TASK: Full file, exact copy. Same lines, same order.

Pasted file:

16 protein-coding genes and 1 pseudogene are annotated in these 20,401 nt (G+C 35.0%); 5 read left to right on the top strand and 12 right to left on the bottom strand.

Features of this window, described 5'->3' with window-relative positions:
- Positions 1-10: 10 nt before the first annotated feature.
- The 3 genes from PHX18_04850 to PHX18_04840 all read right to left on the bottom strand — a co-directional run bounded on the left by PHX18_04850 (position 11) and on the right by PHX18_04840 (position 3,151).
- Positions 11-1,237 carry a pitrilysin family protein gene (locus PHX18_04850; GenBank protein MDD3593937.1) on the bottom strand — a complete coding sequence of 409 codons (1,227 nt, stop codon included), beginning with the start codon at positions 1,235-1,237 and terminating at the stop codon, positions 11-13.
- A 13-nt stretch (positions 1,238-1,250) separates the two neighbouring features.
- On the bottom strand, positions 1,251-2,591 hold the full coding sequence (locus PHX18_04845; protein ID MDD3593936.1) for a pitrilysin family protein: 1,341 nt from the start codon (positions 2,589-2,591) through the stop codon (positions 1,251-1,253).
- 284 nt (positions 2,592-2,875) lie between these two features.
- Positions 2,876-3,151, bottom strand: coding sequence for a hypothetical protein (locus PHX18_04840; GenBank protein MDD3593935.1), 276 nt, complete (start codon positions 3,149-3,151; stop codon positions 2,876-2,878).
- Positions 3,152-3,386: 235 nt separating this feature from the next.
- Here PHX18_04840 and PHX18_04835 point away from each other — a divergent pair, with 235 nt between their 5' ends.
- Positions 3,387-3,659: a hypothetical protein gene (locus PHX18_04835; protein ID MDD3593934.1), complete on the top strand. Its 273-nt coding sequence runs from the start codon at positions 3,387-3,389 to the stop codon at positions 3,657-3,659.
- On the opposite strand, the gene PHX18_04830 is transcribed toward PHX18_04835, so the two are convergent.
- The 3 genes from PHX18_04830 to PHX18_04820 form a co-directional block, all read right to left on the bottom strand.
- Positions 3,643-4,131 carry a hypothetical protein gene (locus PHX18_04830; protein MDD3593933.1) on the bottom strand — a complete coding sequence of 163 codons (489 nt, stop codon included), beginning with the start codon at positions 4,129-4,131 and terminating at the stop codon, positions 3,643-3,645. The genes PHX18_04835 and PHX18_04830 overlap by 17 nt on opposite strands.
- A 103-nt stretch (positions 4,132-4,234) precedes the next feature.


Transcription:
16 protein-coding genes and 1 pseudogene are annotated in these 20,401 nt (G+C 35.0%); 5 read left to right on the top strand and 12 right to left on the bottom strand.

Features of this window, described 5'->3' with window-relative positions:
- Positions 1-10: 10 nt before the first annotated feature.
- The 3 genes from PHX18_04850 to PHX18_04840 all read right to left on the bottom strand — a co-directional run bounded on the left by PHX18_04850 (position 11) and on the right by PHX18_04840 (position 3,151).
- Positions 11-1,237 carry a pitrilysin family protein gene (locus PHX18_04850; GenBank protein MDD3593937.1) on the bottom strand — a complete coding sequence of 409 codons (1,227 nt, stop codon included), beginning with the start codon at positions 1,235-1,237 and terminating at the stop codon, positions 11-13.
- A 13-nt stretch (positions 1,238-1,250) separates the two neighbouring features.
- On the bottom strand, positions 1,251-2,591 hold the full coding sequence (locus PHX18_04845; protein ID MDD3593936.1) for a pitrilysin family protein: 1,341 nt from the start codon (positions 2,589-2,591) through the stop codon (positions 1,251-1,253).
- 284 nt (positions 2,592-2,875) lie between these two features.
- Positions 2,876-3,151, bottom strand: coding sequence for a hypothetical protein (locus PHX18_04840; GenBank protein MDD3593935.1), 276 nt, complete (start codon positions 3,149-3,151; stop codon positions 2,876-2,878).
- Positions 3,152-3,386: 235 nt separating this feature from the next.
- Here PHX18_04840 and PHX18_04835 point away from each other — a divergent pair, with 235 nt between their 5' ends.
- Positions 3,387-3,659: a hypothetical protein gene (locus PHX18_04835; protein ID MDD3593934.1), complete on the top strand. Its 273-nt coding sequence runs from the start codon at positions 3,387-3,389 to the stop codon at positions 3,657-3,659.
- On the opposite strand, the gene PHX18_04830 is transcribed toward PHX18_04835, so the two are convergent.
- The 3 genes from PHX18_04830 to PHX18_04820 form a co-directional block, all read right to left on the bottom strand.
- Positions 3,643-4,131 carry a hypothetical protein gene (locus PHX18_04830; protein MDD3593933.1) on the bottom strand — a complete coding sequence of 163 codons (489 nt, stop codon included), beginning with the start codon at positions 4,129-4,131 and terminating at the stop codon, positions 3,643-3,645. The genes PHX18_04835 and PHX18_04830 overlap by 17 nt on opposite strands.
- A 103-nt stretch (positions 4,132-4,234) precedes the next feature.